Jarosite is both an individual mineral and a collective name for many minerals that are related. It is a potassium and iron simple hydrous sulfate with a chemical formula of KFe3+3(OH)6(SO4)2. Jarosite is the group’s most frequent member; Ammoniojarosite, Argentojarosite, Beaverite, Dorallcharite, Hydroniumjarosite, Natrojarosite, and Plumbojarosite are some of the other rare members. In ore deposits, this sulfate mineral is formed by the oxidation of iron sulfides. During the purification and processing of zinc, Jarosite is often produced as a byproduct and is often commonly associated with acid mine drainage and soil environments of acid sulfate.
The German mineralogist August Breithaupt first described Jarosite in 1852 in the Barranco Jaroso type locality in the Sierra Almagrera region of southern Spain. With basal cleavage, a hardness of 2.5-3.5, and a specific gravity of 3.15-3.26, it has a trigonal crystal structure and is brittle. The exploration rover Opportunity on Mars was observed in 2004 by Jarosite, suggesting the possible existence of water that once existed on Mars.
With a vitreous to dull luster, Jarosite is translucent to opaque and is dark yellow to yellowish-brown in hue. It may also be confused with the limonite or goethite with which the gossan (oxidized cap over an ore body) normally occurs. Jarosite is a potassium aluminum sulfate, alunite, and an iron analogue.
Jarosite is not a mineral that is commercial in importance. It is common among micro mount collectors, however, who find this mineral interesting in shape and color, which is only in small crystals. The mineral is the same color as the herb. Under the Temple of the Feathered Serpent, an ancient six-level stepped pyramid 30 miles from Mexico City, enigmatic spheres of clay 1.5 to 5 inches in diameter and coated with jarosite have been discovered.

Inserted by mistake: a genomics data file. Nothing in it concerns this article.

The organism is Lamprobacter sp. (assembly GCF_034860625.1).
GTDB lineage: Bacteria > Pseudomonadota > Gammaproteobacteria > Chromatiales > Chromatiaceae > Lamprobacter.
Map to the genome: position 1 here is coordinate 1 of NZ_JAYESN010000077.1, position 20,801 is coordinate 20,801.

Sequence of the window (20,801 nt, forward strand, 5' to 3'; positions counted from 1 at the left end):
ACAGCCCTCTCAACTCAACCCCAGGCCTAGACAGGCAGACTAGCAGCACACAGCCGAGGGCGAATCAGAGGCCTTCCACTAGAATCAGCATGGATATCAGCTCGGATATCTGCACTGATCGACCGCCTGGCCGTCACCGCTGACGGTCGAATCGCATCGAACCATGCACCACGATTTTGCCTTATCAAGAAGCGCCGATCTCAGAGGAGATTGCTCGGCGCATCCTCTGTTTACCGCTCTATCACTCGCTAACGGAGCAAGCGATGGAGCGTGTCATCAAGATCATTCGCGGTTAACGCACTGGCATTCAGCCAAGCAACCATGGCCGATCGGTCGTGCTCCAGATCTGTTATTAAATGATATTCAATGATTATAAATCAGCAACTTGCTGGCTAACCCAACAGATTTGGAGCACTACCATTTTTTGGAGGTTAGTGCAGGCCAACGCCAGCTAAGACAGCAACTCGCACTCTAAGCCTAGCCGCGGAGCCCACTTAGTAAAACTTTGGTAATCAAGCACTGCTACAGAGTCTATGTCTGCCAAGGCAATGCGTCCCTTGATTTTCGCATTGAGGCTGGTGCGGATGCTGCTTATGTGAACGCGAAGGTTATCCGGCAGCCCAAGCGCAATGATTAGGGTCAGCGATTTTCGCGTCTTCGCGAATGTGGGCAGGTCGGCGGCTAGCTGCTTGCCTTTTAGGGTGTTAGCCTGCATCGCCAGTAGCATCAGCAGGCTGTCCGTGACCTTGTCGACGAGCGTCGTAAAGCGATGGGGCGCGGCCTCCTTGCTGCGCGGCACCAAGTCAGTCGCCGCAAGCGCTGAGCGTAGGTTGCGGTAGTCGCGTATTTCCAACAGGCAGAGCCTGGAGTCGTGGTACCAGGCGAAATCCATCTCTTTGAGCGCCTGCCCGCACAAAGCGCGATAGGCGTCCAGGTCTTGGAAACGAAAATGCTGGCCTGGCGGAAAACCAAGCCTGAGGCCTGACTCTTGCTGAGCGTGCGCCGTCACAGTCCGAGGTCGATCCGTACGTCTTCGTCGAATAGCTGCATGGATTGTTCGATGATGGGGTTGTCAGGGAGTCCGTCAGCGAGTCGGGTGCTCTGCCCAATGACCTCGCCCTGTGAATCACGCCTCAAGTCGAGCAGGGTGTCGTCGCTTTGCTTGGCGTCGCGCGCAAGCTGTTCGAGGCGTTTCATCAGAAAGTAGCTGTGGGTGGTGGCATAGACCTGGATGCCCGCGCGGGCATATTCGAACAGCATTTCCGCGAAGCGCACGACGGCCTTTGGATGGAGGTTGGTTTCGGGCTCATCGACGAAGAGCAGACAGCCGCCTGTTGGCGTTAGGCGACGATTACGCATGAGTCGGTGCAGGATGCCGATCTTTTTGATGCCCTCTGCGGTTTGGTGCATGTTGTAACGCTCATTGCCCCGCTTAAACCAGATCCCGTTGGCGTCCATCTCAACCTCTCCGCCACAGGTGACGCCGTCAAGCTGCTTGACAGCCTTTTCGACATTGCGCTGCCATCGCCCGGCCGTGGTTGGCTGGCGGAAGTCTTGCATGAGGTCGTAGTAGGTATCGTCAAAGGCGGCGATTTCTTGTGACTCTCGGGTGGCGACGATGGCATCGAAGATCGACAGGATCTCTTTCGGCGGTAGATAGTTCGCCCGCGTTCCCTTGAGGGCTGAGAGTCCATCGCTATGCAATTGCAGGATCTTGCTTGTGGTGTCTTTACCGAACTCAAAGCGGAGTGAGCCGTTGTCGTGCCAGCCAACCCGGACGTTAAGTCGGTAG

Jarosite is a mineral that is not normal. Three Martian rovers, Curiosity, Spirit, and Opportunity, have identified ferric sulfate and jarosite. These compounds are representative of the predominant highly oxidizing conditions on the surface of Mars. In the Jaroso Ravine in Sierra Almagrera, Spain, Jarosite was discovered and the type of locality for which it was named. In Spain, it is also located at the La Murta mine in Castellon. Caldbeck Fells, Cumbria, England; the Clara Mine in Rankach, Baden-Württemberg, Germany; Huanani, Bolivia; and Sierra Pena Blanca, Chihuahua, Mexico are other European localities for Jarosite.
Crystal structure of Jarosite (mineral)
Jarosite is not a mineral that is commercial in importance. It is common among micro mount collectors, however, who find this mineral interesting in shape and color, which is only in small crystals. Jarosite is also a more common term that denotes a large family of type compounds, AM3(OH)6(SO4)2, where A+ = Na, K, Rb, NH4, H3O, Ag, Tl, and M3+ = Fe, Cr, V. It is easily recognized by Jarosite’s crystal forms combined with its color. However, it can be hard to differentiate poorly crystallized examples and large forms of Jarosite from other minerals, such as Limonite. Jarosite is also indistinguishable by ordinary methods from its isomorphous mineral Natrojarosite.